Is my approach for creating a melody over this harmony I have written theoretically correct?

Harmony: (KEY OF A) F#m F#sus4 C#m C#msus4 Bm Bsus4 AMaj7

Now lets just take a really straight approach to the melody. Melody: F# Aeolian. C# Phrygian B Dorian A Ionian (or maybe A lydian because it's a Maj 7th chord)

Now of course I realize there are MANY MANY ways to approach this, but is this one way of doing it?

One more question: For the sus4 chords could I play the Lydian Mode of the respective key? Example: Bsus4 could I could play E Lydian to bring out the color of that E note?

3 Answers 3


That is totally a matter of style, given the combination you have there. If you wanted a Spanish guitar sound and kind of dark, use phrygian. If you want a jazzy/blues feeling, use Dorian. However, if you use Dorian with the minor chords toward the beginning of the progression, I would probably give Mixolydian a try on the major chord to maintain the bluesy feeling.


A melody is comprised of notes, usually from a particular key. Those notes could and often do, add up to the scale of that key, when put in order, with root first.

Thus, in A, there'll be A,B,C#,D,E,F# and G#.So, a tune in A will use those notes in the main.Take any of those notes, and stack the next but one and the next but one to that, and maybe one more, per se. That gives the chords that work well with that key, basically.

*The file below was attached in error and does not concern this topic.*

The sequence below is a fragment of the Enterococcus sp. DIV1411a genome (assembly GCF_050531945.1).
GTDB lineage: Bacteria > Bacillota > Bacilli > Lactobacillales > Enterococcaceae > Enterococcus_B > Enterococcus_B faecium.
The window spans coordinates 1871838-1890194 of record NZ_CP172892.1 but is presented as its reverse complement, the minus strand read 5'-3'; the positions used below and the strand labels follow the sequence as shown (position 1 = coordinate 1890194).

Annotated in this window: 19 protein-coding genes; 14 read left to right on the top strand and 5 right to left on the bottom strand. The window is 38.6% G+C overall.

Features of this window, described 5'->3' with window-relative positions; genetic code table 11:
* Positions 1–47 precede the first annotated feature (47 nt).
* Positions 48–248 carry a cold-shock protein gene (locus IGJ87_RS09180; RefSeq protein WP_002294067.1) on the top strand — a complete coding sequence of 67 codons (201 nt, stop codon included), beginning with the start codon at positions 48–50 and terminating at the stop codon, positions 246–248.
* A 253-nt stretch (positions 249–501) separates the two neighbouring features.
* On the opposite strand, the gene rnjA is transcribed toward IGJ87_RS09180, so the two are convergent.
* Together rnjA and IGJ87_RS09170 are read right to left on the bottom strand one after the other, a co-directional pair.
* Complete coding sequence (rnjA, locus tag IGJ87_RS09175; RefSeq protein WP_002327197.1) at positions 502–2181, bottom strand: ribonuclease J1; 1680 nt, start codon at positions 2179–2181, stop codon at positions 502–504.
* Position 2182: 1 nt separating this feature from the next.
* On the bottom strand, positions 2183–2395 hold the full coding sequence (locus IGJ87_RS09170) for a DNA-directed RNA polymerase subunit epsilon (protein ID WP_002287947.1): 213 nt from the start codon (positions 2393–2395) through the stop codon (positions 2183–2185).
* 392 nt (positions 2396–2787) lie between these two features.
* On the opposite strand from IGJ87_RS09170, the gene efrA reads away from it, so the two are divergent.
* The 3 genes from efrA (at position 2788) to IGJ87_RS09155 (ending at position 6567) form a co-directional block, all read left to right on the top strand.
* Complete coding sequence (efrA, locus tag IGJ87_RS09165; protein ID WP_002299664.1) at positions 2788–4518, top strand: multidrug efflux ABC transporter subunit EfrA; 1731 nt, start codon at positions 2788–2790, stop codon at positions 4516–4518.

Still using that same set of notes, but starting the 'scale' on the second note will give the Dorian mode. Stating on the 3rd, it'll be the Phrygian, etc. So, A Ionian will have exactly the same set of notes as B Dorian, as C# Phrygian, etc. How those notes are ordered to produce the melody will vary with the underlying chord - or vice versa. Modes are sort of based around whatever note they represent in a key, as in A major (Ionian), B Dorian has exactly the same notes, but centres around B, C# Phrygian same again, but C# centre, etc.

So, after all that, it seems you're asking 'should I use the same notes from the key of A, even when I'm on a new chord?' Well, yes, because you're in the same key. Whether its A major or E Mixolydian, it's the same set of notes.On an E chord, yes, use E Mixolydian, as they'll fit like the rest of the notes from A major, because they are the same notes.


All diatonic modes are the same scale starting on different notes. While you can think of different modes for each chord, I find that approach to be way too complicated for live performance. Moreover, that approach tends to lead to playing scales rather than creating interesting and catchy melodies. Take the chord tones for each bar as your "strong" notes for that bar and then add color and connecting notes from the scale. Put them into whatever order sounds pleasing. Big jump up, little jumps down is a good start. :-)

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